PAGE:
November 14, 2019

November 14, 2019

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November 13, 2019

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November 12, 2019

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UK Government Must Consult Parliament Before Triggering Withdrawal From European Union, Court Rules

On November 3, a three-member panel of the High Court of Justice’s Queen’s Bench Division ruled that government ministers do not have the unfettered right to trigger the United Kingdom’s withdrawal from the European Union by submitting notice under Article 50 of the Treaty on European Union. In a strongly worded opinion citing English case law from as far back as the early 1600s, the court concluded that longstanding constitutional arrangements limit the Crown’s—and therefore ministers’—“prerogative powers” to alter UK domestic law unilaterally. In defense, the government argued that the Article 50 notice represented the exercise of the Crown’s traditional prerogative powers in the field of international relations to conclude treaties. However, the judges were persuaded by the claimants that the act of submitting an Article 50 notice would lead inevitably to the UK’s withdrawal from the EU, which would necessarily cause the rights afforded to UK citizens under EU law— which form part of UK domestic law due to the European Communities Act 1972 (ECA)—to be withdrawn, and on matters of UK domestic law Parliament is sovereign.

In the contest between the Crown’s prerogative powers and the sovereignty of Parliament, the judges relied on the constitutional principle that, unless Parliament legislates to the contrary, the Crown does not have the authority to alter UK domestic law through its prerogative powers. The court then found that, in relation to statutes of “special constitutional significance” such as the ECA, there is a heightened burden in demonstrating Parliamentary intent to permit the Crown to unilaterally exercise its prerogative powers. Finding no evidence of such intent, the court then held that the Crown must give way to Parliament. The court did not, however, specify the form of relief to be granted. The government has announced that it will appeal the court’s ruling; the case has been fast-tracked to the UK Supreme Court, which is expected to hear arguments in early December.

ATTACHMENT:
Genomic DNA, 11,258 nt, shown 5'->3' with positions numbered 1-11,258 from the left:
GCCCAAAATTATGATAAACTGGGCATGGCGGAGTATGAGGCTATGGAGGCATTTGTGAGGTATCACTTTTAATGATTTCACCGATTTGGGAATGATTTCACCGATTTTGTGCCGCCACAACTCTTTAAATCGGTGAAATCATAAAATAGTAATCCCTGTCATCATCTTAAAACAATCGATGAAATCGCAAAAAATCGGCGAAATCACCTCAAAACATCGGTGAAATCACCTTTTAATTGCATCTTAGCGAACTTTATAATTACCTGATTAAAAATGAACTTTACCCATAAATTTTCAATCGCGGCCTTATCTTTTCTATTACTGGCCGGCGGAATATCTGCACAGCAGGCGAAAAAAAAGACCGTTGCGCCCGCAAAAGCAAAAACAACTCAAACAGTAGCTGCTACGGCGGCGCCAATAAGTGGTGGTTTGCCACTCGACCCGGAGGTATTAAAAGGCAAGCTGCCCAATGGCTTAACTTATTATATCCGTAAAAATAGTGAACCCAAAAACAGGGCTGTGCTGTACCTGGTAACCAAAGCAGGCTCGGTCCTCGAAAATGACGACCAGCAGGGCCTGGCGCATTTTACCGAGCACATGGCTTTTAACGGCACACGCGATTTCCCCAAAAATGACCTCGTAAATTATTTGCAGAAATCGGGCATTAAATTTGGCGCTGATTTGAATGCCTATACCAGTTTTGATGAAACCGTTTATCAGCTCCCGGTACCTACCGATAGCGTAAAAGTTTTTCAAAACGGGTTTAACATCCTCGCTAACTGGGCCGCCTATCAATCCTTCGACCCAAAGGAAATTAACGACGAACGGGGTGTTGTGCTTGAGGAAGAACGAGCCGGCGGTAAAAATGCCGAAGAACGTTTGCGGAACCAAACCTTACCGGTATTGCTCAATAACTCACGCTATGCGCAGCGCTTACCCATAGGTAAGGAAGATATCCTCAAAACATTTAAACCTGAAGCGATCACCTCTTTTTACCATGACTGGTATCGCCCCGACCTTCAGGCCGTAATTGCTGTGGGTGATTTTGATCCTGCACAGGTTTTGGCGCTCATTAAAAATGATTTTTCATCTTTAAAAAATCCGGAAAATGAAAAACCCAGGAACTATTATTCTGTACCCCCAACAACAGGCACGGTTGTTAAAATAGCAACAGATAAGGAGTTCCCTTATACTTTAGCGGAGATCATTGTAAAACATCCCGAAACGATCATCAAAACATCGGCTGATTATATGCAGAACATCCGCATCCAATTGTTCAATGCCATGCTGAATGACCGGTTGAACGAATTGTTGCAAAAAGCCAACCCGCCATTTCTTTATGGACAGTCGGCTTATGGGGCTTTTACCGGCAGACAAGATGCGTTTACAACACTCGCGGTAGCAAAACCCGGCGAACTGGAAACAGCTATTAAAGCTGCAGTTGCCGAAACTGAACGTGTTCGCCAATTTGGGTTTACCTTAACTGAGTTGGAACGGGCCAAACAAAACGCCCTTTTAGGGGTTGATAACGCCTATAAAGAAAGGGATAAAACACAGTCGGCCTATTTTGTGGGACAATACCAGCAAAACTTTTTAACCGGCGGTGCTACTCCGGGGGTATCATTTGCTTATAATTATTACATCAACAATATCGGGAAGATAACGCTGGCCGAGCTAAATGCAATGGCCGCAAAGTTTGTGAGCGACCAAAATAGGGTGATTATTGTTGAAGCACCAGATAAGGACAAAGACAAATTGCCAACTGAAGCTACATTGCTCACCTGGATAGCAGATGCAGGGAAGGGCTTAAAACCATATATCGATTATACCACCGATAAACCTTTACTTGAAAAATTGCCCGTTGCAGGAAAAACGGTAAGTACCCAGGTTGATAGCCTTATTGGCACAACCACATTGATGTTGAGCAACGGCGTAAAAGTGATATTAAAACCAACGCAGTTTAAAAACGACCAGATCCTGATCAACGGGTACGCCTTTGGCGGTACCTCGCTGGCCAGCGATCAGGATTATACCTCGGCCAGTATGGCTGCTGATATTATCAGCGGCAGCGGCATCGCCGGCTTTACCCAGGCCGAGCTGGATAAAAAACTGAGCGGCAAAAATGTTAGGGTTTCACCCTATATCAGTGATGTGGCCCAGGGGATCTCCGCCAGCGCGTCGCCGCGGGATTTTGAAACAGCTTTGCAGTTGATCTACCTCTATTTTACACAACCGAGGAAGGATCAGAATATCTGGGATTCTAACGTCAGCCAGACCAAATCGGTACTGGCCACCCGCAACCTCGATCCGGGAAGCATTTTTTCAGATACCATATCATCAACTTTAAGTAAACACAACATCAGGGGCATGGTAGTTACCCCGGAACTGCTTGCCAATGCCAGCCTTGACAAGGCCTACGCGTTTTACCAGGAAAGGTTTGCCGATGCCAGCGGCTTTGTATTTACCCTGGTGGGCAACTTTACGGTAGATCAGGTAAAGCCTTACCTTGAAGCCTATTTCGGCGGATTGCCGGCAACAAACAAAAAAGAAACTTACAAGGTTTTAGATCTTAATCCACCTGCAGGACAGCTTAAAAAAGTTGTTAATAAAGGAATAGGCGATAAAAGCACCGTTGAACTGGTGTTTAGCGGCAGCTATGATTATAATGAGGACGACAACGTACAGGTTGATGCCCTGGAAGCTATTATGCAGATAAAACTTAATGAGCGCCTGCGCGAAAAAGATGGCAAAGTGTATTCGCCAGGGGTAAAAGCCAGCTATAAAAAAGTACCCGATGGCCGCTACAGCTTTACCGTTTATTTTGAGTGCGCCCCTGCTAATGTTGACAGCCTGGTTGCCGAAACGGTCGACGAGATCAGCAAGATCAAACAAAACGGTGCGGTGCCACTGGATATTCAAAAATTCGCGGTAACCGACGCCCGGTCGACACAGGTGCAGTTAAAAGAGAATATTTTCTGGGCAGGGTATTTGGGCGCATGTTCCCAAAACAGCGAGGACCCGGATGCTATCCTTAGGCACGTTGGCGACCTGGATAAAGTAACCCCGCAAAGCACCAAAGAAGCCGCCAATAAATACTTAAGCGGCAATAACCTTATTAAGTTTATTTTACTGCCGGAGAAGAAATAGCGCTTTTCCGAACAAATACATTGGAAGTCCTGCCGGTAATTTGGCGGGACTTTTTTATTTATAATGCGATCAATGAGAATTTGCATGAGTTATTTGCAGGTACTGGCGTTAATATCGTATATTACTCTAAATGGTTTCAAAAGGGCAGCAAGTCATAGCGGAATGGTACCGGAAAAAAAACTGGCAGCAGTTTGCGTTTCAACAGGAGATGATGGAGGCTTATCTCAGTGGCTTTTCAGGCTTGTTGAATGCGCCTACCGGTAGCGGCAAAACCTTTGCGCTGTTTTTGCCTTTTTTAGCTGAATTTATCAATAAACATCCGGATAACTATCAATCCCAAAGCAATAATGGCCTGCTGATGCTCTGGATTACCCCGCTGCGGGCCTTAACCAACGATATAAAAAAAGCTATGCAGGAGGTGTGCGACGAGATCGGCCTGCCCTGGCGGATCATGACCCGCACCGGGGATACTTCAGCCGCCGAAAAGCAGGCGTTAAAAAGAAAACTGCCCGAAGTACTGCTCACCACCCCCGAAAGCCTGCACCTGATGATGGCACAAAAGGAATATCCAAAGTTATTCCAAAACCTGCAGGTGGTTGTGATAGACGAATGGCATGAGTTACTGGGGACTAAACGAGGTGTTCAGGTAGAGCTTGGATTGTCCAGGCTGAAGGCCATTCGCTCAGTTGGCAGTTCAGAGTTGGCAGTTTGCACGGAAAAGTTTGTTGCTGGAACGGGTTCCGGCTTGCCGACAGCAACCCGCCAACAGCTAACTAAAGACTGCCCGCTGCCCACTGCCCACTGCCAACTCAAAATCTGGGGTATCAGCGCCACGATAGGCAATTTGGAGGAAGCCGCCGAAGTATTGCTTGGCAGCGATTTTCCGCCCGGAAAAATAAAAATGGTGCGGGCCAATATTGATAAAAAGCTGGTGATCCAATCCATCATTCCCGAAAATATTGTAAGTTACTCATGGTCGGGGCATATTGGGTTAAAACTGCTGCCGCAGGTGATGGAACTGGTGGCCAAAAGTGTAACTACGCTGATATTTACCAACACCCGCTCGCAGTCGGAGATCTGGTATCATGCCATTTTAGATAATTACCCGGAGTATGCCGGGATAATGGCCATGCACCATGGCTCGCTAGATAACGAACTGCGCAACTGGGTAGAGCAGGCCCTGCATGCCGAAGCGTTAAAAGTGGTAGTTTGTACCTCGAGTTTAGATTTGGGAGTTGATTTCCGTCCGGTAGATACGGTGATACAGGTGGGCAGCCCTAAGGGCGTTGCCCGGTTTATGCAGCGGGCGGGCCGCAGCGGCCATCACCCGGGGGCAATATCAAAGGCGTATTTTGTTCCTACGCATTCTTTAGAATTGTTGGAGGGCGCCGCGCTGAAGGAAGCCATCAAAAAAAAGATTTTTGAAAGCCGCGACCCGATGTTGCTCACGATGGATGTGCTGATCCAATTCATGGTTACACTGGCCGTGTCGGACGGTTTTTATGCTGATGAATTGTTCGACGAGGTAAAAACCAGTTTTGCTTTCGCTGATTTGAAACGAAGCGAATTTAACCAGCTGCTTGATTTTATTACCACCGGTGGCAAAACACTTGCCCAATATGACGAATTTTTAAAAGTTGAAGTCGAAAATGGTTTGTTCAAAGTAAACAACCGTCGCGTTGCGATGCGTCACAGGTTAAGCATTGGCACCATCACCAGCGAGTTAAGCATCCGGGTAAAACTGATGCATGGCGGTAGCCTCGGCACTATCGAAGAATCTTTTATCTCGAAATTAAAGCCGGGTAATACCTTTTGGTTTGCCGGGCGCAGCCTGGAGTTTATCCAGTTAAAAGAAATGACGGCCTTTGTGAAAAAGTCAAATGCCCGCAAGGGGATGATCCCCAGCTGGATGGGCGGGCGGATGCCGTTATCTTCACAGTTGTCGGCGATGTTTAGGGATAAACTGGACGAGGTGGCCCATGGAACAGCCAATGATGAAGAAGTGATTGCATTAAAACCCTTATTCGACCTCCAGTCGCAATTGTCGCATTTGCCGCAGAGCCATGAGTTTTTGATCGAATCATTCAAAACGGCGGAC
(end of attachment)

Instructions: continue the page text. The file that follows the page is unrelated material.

The judgment in the case R (Miller) v. Secretary of State for Exiting the EU is available here.

©2019 Katten Muchin Rosenman LLP


About this Author

David A. Brennand, Financial Services Lawyer, Katten Muchin Law Firm

David Brennand is a partner in the Financial Services practice in Katten Muchin Rosenman UK LLP. David provides advice to a wide range of clients active in asset management on a broad spectrum of matters pertinent to their operations, with a particular focus on advising asset managers on the structuring and ongoing operation of hedge and other alternative fund structures investing in a diverse range of asset classes.

As well as advising on fund structuring and their ongoing operation, David's expertise also extends to advising asset managers and...

Carolyn H. Jackson, International Attorney, Katten Muchin law firm

Carolyn Jackson is a partner in Katten Muchin Rosenman UK LLP and is a Registered Foreign Lawyer. She provides US financial regulatory legal advice to a broad range of market participants, including commercial banks, investment banks, investment managers, broker-dealers, electronic trading platforms, clearinghouses, trade associations and over-the-counter derivatives service providers.

Carolyn guides clients in the structuring and offering of complex securities, commodities and derivatives transactions and in complying with US securities and commodities laws and regulations. 

+44 0 20 7776 7625
Nathaniel Lalone, Katten Muchin Law Firm, Financial Institutions Attorney
Senior Associate

Nathaniel Lalone, a partner at Katten Muchin Rosenman UK LLP, has a broad range of experience in the regulation of financial products and financial markets, and frequently provides regulatory and compliance advice to trading venues, clearing houses and buy-side firms active in the over-the-counter (OTC) derivatives, futures and securities markets. He is actively involved in advising clients on the implementation of MiFID 2 and MiFIR in the European Union as well as the international reach of US financial services regulation. He also has significant experience with structuring...

+44 0 20 7776 7629
Neil Robson, private equity fund managers counselor, Katten Law Firm, London

Neil Robson, a regulatory and compliance partner with Katten Muchin Rosenman LLP, focuses his practice on counseling hedge and private equity fund managers and other investment advisers on operational, regulatory and compliance issues. He regularly addresses Financial Conduct Authority (FCA) and EU authorization and compliance under both the EU Alternative Investment Fund Managers Directive (AIFM Directive) and MiFID, cross-border issues in the financial services sector, market abuse, anti-money laundering and regulatory capital requirements, formations and buyouts of...